Opinion: On the Electoral Collage / retro-report: National Woman’s Day in Portland Maine, 2012

Jacqui Voltaire and Peggy Hill hand out flowers on National Woman’s Day, 2012

On the Electoral College and being a Green

It is all part of a corrupt electoral system. That is why I am a Green. After Jill Stein ran she on her own went to 3 states to put law suits against the corrupt system and has just won 2 of them changing how elections will happen in those states. So we are working on it! Power to the People!

Love, jacqui

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by Jacqui Voltaire, the Maine Resistance

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Maine’s top stories of 2018!

It’s that time of year again. Time to reflect on the past year and start to look forward to the year coming up. We take a minute to look at the NEWS CENTER Maine stories that resonated with you over the past year.

1: Police call I-95 tanker crash involving mother, toddler a suicide

2: ‘I cannot understand this tragedy’: Husband of Heidi McGovern on losing wife, injuring son

3: Missing 16-year-old Turner boy found safe

4: Manhunt for N.H. fugitive wanted in wife’s murder ends in apparent suicide, police say

5: REMEMBERING MARISSA: The tragic story of a 10-year-old’s death

6: Body found in woods behind farmhouse less than a mile from Kristin Westra’s home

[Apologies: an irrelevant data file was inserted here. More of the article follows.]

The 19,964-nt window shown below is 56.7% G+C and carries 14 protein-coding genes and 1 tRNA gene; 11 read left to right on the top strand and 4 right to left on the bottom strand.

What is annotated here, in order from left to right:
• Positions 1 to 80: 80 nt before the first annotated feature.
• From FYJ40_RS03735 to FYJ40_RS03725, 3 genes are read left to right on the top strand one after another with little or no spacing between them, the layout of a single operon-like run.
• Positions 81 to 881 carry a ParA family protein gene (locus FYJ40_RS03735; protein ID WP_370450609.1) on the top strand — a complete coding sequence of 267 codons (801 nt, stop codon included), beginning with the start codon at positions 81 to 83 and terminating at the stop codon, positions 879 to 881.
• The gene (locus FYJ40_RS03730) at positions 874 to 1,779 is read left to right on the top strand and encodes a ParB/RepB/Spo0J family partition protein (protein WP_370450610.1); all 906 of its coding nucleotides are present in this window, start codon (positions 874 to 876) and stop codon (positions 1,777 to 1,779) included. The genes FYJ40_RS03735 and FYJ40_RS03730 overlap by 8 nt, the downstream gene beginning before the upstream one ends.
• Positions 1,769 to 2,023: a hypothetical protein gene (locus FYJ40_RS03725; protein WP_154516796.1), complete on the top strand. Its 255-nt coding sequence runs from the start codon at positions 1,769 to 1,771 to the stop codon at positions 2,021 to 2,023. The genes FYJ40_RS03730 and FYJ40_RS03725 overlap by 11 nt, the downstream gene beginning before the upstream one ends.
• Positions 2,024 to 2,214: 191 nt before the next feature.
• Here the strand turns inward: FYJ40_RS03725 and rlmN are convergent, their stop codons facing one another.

7: Maine Deputy Murder: Suspected killer being held without bail

8: North Yarmouth body identified, Kristin Westra’s death ruled suicide

9: Man dies after baseball game hit-and-run, woman charged with manslaughter

10: Bar Harbor man charged in murder of 19-year-old

11: Great white shark confirmed off Maine coast just in time for Shark Week

12: ‘I don’t care what people think’: Missing North Yarmouth woman’s husband speaks to NBC News

MOST WATCHED VIDEOS

1WATCH: Witness captures video of erratic driver on Sanford baseball field

2ATV crashes during a NEWS CENTER Maine report

3Family of woman hit by truck speaks to NEWS CENTER Maine

4Old fire engines, the blues, and some Allagash White

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5Jay Westra, husband of missing Maine woman, speaks with NBC

Famous Illuminati Quotes 13 Famous George H.w. Bush Quotes On Freemason, Illuminati, And

Famous Illuminati Quotes 13 Famous George H.w. Bush Quotes On Freemason, Illuminati, And – Great Quotes Collection

Maine: Lawrence High School students make blankets for hospice patients, and the Good Shepherd Food Bank gets $33,000.

Students in Lawrence High School’s JMG program will make more than 35 blankets to be donated to hospice patients in the Waterville area

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This holiday season, Mainers in hospice care will be receiving a gift, but it will be coming from someone they have never met.

The students in the Lawrence High School’s “Jobs for Maine’s Graduates” program, also known as JMG, are making blankets that will be donated to hospice patients in the Waterville area.

“I think this project is great. I think it gives people in the home comfort and just a little something extra for the holidays,” said Rilee Bessey, a junior at Lawrence High School.

Student plan to make more than 35 blankets to be donated. They are also making holiday cards to be distributed to the patients.

“My students are always looking for ways to give back. They really care about others and doing more things in our community to help those in need,” said JMG specialist at Lawrence High School Katherine Wood.

The students in Wood’s JMG class have worked more than 500 hours doing community service in 2018.